Helping teens grieve, and how to understand your own grief too

Navigating your own personal challenges of grief is hard enough, but when your teenager is faced with it, you might feel more lost than you could imagine. No matter how long you’ve been a parent, this is never going to be a course taken easily. People all respond to grief differently. And if you’re grieving too, it’s even tougher.

This week my family is trying to navigate this ourselves, with the passing of my 14-year-old son’s best friend. She was a gorgeous girl with a warm smile, special to our whole family. The death of a child makes all of us weak, scared and sad, even if we don’t even know the child or family concerned. Horribly, inconceivably, sometimes it might arrive within your community, or worse still, in your own circle.

When it did, I was at a loss. My 21 years of parenting experience were useless. I’d never done this before. But I guess my experience really did help because I reached out immediately to people I thought might be able to help us. I knew my limits. This was way, way beyond them.

That was big. I learned I didn’t need to have all the answers. I just needed to reach out and ask others I was confident were better informed and able to put me on a solid path with professional services and advice. I didn’t use Google. I didn’t play matriarch. I’m holding my family members’ hands and together we are taking this journey.

The child who passed away’s mom is amazing. She is fantastic, and it’s easy to see where that young lady we all adored was inspired to be such an incredible girl. I have come to know her quite well in the last few days, and know we will continue to be part of each others’ lives. I can not imagine her grief. All I can do is be sorry, and do anything I can to help.

I wanted to share with you one thing that I got this week from a counsellor, which will help you if you ever find yourself in a position of navigating the path of grief. Written for teens, it’s also relevant for anyone. And please, reach out to the myriad services available for help 24/7. It’s better to do it even if it ends up being not necessary than to suffer a single day longer than needed.

PS: If you’re a blogger, please can I encourage you to make a standard commitment to include contact numbers for relevant professional services in any human or pet need category when you make a post about the topic (eg: Lifeline, etc) Research shows that people with intent to harm themselves may do a little Google-based investigating first. Providing them with contact numbers if they are in that mindset might save a life. This is the beginning of recognizing yourself as a responsible member of media.


In the USA: The National Suicide Prevention Life Line: 1-800Suicide (1-800-784-2433)

In Australia: Lifeline: 13 11 14

In Australia: Kids Helpline: 1-800-55-1800


By Linda Cunningham.

Courtesy of HospiceCare Grief and Education Center, Boulder.


  1. Give yourself permission to grieve. Some days you can handle the feelings that surface, and some days you may ‘fall apart.’ These ‘ups and downs’ are a natural reaction to loss.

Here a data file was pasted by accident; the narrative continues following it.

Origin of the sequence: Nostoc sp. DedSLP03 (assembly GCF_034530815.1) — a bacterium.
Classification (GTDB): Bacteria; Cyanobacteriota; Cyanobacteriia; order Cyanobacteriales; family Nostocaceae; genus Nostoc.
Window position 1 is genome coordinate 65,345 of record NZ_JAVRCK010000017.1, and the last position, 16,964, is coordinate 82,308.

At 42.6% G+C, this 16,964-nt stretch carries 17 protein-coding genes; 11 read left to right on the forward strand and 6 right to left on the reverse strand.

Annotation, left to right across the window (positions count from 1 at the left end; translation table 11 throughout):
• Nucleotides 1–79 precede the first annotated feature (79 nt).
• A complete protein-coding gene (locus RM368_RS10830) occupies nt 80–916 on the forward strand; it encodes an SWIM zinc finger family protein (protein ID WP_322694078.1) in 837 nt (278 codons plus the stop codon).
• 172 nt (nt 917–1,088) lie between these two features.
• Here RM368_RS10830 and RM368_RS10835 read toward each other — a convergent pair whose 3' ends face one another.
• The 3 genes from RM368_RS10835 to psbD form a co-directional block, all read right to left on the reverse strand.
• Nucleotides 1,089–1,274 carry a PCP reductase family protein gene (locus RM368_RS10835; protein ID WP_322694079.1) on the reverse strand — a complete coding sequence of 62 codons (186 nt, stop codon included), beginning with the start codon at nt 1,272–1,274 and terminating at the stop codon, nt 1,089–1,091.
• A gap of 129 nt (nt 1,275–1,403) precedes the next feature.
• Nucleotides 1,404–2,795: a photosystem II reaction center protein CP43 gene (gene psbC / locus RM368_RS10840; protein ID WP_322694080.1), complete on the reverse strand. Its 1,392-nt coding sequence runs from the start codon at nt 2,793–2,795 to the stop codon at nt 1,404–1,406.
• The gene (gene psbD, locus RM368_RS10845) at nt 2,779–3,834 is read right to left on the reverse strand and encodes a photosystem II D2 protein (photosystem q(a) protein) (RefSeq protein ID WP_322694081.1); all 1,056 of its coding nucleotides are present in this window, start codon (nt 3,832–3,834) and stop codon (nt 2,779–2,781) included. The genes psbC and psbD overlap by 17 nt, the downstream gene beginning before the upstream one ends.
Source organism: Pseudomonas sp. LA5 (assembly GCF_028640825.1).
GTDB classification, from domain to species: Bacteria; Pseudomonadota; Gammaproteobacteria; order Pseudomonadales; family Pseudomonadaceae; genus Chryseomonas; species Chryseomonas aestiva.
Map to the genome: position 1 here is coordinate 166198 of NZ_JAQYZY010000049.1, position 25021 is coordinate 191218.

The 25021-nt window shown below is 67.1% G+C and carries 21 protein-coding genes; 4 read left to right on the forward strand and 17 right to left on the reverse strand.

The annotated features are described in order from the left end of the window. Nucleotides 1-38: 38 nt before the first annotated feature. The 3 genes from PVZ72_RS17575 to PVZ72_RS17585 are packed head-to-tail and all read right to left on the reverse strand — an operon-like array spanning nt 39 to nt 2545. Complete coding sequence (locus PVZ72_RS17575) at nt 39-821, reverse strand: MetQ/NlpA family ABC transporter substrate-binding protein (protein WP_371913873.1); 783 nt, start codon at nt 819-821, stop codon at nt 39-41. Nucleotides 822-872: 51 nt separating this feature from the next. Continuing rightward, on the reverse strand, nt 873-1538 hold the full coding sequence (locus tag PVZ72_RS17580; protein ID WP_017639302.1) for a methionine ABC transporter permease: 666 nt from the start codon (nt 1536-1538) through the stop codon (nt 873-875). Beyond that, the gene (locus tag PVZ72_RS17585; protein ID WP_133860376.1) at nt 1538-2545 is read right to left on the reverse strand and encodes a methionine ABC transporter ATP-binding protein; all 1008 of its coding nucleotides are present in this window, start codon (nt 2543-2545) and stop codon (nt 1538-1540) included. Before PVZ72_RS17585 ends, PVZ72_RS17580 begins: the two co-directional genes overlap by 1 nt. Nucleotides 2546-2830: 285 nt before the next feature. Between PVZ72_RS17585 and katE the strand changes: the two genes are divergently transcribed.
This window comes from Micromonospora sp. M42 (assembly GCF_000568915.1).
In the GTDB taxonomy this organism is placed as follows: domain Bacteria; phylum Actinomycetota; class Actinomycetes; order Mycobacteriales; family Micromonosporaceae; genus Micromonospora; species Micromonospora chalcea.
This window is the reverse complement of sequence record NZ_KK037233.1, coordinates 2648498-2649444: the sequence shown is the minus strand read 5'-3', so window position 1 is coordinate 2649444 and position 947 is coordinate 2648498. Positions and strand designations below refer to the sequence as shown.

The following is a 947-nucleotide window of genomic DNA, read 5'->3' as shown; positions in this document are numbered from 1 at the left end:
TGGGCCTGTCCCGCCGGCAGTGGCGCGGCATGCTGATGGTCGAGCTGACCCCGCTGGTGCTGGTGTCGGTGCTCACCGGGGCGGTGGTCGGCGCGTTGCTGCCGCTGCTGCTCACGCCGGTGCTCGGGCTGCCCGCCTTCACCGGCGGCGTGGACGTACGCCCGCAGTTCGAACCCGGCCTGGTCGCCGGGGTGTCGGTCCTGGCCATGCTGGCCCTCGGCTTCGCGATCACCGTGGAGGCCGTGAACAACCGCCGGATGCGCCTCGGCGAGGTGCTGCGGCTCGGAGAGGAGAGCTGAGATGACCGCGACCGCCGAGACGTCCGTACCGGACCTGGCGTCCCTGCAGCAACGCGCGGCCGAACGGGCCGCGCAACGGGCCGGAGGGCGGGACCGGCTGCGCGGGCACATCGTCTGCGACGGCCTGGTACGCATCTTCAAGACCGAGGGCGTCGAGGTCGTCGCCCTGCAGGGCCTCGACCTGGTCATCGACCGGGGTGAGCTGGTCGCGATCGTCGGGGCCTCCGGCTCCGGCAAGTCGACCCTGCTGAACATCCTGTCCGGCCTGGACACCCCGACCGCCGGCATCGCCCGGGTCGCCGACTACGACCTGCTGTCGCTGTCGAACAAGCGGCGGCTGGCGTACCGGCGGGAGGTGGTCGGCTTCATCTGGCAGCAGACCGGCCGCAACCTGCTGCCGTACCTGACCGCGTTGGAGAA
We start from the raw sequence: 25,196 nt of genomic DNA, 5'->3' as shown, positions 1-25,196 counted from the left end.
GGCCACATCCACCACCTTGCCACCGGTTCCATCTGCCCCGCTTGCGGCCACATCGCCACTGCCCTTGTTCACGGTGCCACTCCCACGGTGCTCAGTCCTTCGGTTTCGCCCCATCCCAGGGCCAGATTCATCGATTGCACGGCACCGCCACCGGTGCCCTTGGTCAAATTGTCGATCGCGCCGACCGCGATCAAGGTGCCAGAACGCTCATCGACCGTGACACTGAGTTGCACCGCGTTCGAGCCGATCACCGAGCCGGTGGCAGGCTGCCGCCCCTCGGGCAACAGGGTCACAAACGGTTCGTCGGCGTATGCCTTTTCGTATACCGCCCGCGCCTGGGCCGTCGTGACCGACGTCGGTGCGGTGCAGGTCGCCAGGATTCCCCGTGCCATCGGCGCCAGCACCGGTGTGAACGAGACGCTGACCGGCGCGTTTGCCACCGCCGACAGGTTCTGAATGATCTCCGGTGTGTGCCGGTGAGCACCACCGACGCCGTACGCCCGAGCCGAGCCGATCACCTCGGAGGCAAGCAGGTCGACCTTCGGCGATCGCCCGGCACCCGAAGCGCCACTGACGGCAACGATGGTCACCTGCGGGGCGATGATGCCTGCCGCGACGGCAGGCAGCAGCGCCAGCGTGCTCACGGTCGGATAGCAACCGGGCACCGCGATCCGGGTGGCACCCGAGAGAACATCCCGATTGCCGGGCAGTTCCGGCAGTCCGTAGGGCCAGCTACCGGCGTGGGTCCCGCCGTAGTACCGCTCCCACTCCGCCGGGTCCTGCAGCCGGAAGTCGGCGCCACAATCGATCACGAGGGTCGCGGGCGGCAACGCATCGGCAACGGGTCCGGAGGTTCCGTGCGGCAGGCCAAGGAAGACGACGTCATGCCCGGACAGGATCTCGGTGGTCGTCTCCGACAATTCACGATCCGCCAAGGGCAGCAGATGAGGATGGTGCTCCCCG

2. Go ahead and cry. Tears are a natural and necessary part of grieving. They are not a sign of weakness, they are a sign that you have loved.
  3. Express feelings of anger with someone you trust. Suppressed anger can lead to prolonged depression and poor physical health.
  4. Tell people what you need. People may avoid you because they are afraid that they will say the wrong thing. When you let others know what you need, they are usually grateful.
  5. Be good to yourself. Get the rest you need, balanced with regular exercise and a good diet. You may not feel motivated to do these things no, by they are crucial to your physical and mental well-being.
  6. Give in ways that you can. Giving to others will assist you in your own healing. Consider joining a grief support group. As you benefit from the love and courage of group members, your presence and personal story will also be helpful to them.
  7. Write in a journal. Record your thoughts and feelings. Get them ‘out of your system’.
  8. Do not make major decisions too quickly. Change requires lots of energy. Put that energy into taking good care of yourself
  9. Maintain a support system. Whether they are family or friends, make sure you have someone to talk to.
  10. Believe in yourself. Think of all the reasons your loved one cared for you. These qualities are still present and will help you find strength and meaning in the future.


  • Praying for your family, the girl’s family, and anyone whose life she touched. (hug)

  • Thank you for this post. Grief is tough for anyone to deal with, but even more so for those who are young and still trying to figure out this funny old world.

    My thoughts are with you all, and the family of the girl who passed.

  • Thank you for sharing, Jo. Fwiw, one of my campers also committed suicide when he was not much older than your son’s friend. It’s a terrible thing for teens, and letting them know that it’s ok to be affected, and to have feelings, is so crucial. Thoughts & hugs to you & yours. <3

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